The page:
[0011] Morgan discloses a centralized system that provides control of a plurality of subsystems associated with a police car or other emergency vehicles and which reduces the cockpit clutter associated with existing control systems. An emergency response system is utilized that rapidly coordinates and controls operation of a plurality of emergency subsystems associated with a predetermined scheme of operation of the devices. The controller receives a single input command and, in response, provides specific device control commands to several individually controlled devices. Morgan does not teach or suggest a system which provides for the transfer of detailed data on criminal detainees. Morgan merely discloses a control system for use by law enforcement agencies, without any transfer of detailed criminal data. Review of the foregoing references reveals no disclosure or suggestion of system or method which provides the transfer of detailed data on criminal offenders to a plurality of law enforcement agencies. It is an object of the present invention to provide such a system and method.

SUMMARY OF THE INVENTION

[0012] In one aspect, the present invention is a system for transferring data between different entities. The system includes a computing system, a first input terminal for communicating between a first operator of a first entity, and a second input terminal for communicating between a second operator of a second entity. The computing system accepts data from the first and second input terminals in a standardized format allowing the transfer of data between the first and second entities.

[0013] In another embodiment of the present invention, the system is a system for transferring data between different law enforcement agencies. The system includes a computing system, a first input terminal for communicating between a first operator of a first law enforcement agency and the computing system. The first input terminal has a first bio-scan device for authenticating the first operator. The system also includes a second input terminal for communicating between a second operator of a second law enforcement agency and the computing system. The second input terminal has a second bio-scan device for authenticating the second operator. The computing system accepts data from the first and second input terminals in a standardized format, allowing the transfer of data between the first and second entities.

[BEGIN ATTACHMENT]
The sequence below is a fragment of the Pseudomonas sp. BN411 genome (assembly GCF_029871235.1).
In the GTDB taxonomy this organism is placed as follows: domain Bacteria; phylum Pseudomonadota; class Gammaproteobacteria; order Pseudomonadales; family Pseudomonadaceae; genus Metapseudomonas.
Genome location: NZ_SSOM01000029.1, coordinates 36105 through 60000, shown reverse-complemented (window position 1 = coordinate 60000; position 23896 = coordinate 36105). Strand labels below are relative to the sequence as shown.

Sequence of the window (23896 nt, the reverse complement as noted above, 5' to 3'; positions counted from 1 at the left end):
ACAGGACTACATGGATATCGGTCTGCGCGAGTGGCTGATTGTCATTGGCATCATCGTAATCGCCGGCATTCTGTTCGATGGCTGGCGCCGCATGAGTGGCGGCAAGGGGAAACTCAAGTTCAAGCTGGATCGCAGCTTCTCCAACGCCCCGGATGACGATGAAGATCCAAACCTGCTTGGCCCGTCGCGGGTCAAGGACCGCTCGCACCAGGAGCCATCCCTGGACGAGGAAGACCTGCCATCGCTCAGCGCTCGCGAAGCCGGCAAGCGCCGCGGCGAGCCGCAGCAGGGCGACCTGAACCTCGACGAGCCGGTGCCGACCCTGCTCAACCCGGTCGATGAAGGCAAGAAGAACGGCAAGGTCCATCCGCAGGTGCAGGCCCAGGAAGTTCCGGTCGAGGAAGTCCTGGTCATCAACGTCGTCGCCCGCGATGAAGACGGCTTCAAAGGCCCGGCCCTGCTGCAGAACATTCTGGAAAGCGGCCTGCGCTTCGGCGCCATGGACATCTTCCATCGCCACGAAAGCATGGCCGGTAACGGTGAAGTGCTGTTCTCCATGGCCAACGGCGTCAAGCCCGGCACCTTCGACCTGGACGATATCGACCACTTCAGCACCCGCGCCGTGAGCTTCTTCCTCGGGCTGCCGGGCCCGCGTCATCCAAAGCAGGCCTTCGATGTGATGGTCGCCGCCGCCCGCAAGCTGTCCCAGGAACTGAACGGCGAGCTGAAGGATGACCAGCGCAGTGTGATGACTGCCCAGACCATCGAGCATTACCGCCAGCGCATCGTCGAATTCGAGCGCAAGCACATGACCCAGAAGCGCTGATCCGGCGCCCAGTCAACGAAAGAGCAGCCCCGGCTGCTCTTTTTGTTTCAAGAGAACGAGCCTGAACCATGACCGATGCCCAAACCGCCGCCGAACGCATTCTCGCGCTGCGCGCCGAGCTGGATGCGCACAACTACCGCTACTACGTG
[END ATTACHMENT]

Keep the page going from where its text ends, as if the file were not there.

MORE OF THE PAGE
[0014] In still another aspect, the present invention is a method of transferring data between a first entity and a second entity through a computing system. The method begins by a first user of a first input terminal of the first entity providing data to the computing system. Next, the computer system receives any data inputted by the first input terminal in a standardized format readable by the computing system. The computing system then stores any data inputted by the first input terminal. Next, the computing system transfers any stored data to a second input terminal of a second entity.

BRIEF DESCRIPTION OF THE DRAWINGS

[0015] The invention will be better understood and its numerous objects and advantages will become more apparent to those skilled in the art by reference to the following drawings, in conjunction with the accompanying specification, in which:

[0016]FIG. 1 is a simplified block diagram illustrating the components of a system 20 for providing data on criminal offenders/suspects in the preferred embodiment of the present invention;

[0017]FIG. 2 is a table illustrating an exemplary list of logging activity data of all users and client computers;

[0018]FIG. 3 is a table illustrating an exemplary listing of all subscribing law enforcement agencies utilizing the system;

[0019]FIG. 4 is a table illustrating data for all subscriber terminals within the system;

[0020]FIG. 5 is a table illustrating data for all associations or gang related data;

[0021]FIG. 6 is a table illustrating data associated with a bio-scan system used in authentication of users of the system;

[0022]FIG. 7 is a table illustration data relating to bookings of all criminal offenders or suspects;

[0023]FIG. 8 is a table illustrating data for word processor documents or other word processing files associated with criminal offenders or suspects;